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Guide Dogs urge MPs to Rethink Rehab

Holding a giant jigsaw piece - symbolising under-investment in rehabilitation services for blind and partially sighted people - Hammersmith guide dog owner Dave Kent is supporting Guide Dogs' appeal at Westminster to Rethink Rehab.

The guide dog owner - accompanied by his four-legged companion, Reuben - met nearly 40 MPs on November 29, to highlight the social exclusion facing many visually impaired people throughout the UK.

He is pictured here (left) with David Amess MP (Southend West) who has presented a Parliamentary Motion - backed by over 180 MPs - supporting Rethink Rehab.

Dave explains: "Many people with sight loss are forced to stay in their homes, unable to go anywhere without a guide, leading to exclusion from work, social and civic life.

"My guide dog has transformed my independence, but unlike me, not everyone with sight loss gets the support they need. So, I'm extremely keen to support Guide Dogs' Rethink Rehab campaign as it aims to raise awareness of this injustice and encourage the government to provide increased investment in rehabilitation services."

As part of the campaign, politicians at Westminster have been sent a jigsaw puzzle postcard. The jigsaw has a piece missing, symbolising the current lack of rehabilitation care provision for those with sight loss. Guide Dogs wants politicians to rethink their commitment to rehabilitation services for blind and partially sighted people.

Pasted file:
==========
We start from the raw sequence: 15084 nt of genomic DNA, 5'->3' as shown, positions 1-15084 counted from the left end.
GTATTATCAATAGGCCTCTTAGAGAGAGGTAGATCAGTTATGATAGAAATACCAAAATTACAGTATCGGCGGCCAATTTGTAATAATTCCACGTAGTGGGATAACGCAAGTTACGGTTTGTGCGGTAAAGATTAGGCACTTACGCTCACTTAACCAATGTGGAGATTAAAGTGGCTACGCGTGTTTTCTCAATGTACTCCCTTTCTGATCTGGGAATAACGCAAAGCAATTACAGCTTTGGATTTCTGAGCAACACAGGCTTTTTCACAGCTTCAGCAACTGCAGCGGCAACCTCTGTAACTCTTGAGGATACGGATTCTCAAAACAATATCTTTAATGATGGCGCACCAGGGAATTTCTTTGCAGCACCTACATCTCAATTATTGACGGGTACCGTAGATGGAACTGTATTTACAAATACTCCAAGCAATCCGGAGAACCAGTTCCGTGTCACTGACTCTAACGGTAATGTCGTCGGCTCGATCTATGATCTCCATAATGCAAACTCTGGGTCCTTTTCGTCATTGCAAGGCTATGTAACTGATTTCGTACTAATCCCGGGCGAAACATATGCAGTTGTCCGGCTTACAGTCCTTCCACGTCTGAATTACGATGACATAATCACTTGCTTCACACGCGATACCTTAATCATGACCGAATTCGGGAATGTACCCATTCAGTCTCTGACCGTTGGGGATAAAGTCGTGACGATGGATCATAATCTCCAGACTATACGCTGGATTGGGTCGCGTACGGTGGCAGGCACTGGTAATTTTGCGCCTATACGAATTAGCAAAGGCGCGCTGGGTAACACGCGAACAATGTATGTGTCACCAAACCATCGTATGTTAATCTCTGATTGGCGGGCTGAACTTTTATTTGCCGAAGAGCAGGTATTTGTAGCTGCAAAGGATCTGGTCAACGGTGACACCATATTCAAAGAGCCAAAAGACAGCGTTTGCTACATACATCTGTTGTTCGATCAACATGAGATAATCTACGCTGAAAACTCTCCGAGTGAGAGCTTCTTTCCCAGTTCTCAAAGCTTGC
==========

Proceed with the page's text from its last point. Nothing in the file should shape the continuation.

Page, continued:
Guide dog owners and other visually impaired people have also received a letter, this one showing the missing piece of the jigsaw, which they can forward to their local politician, reinforcing the charity's appeal to lobby the government.

As Tom Pey, Guide Dogs' Director of Policy & Development explains: "Across the UK, many people with sight loss are unable to do everyday things, such as cooking for their family, going to the shops, or to work - all because they haven't been given appropriate training. We need the help of guide dog owners and other blind and partially sighted people to make ministers sit up and take notice of our plight.

"The picture is completed when the politician receives both parts of the jigsaw puzzle - from both Guide Dogs, guide dog owners and other blind and partially sighted people - representing a professional, adequately-funded service, achievable if the government commits the necessary resources."

Guide Dogs is committed to the biggest review of the rehabilitation needs of blind and partially sighted people for 25 years and its aims are supported by organisations across the visual impairment and social care sectors.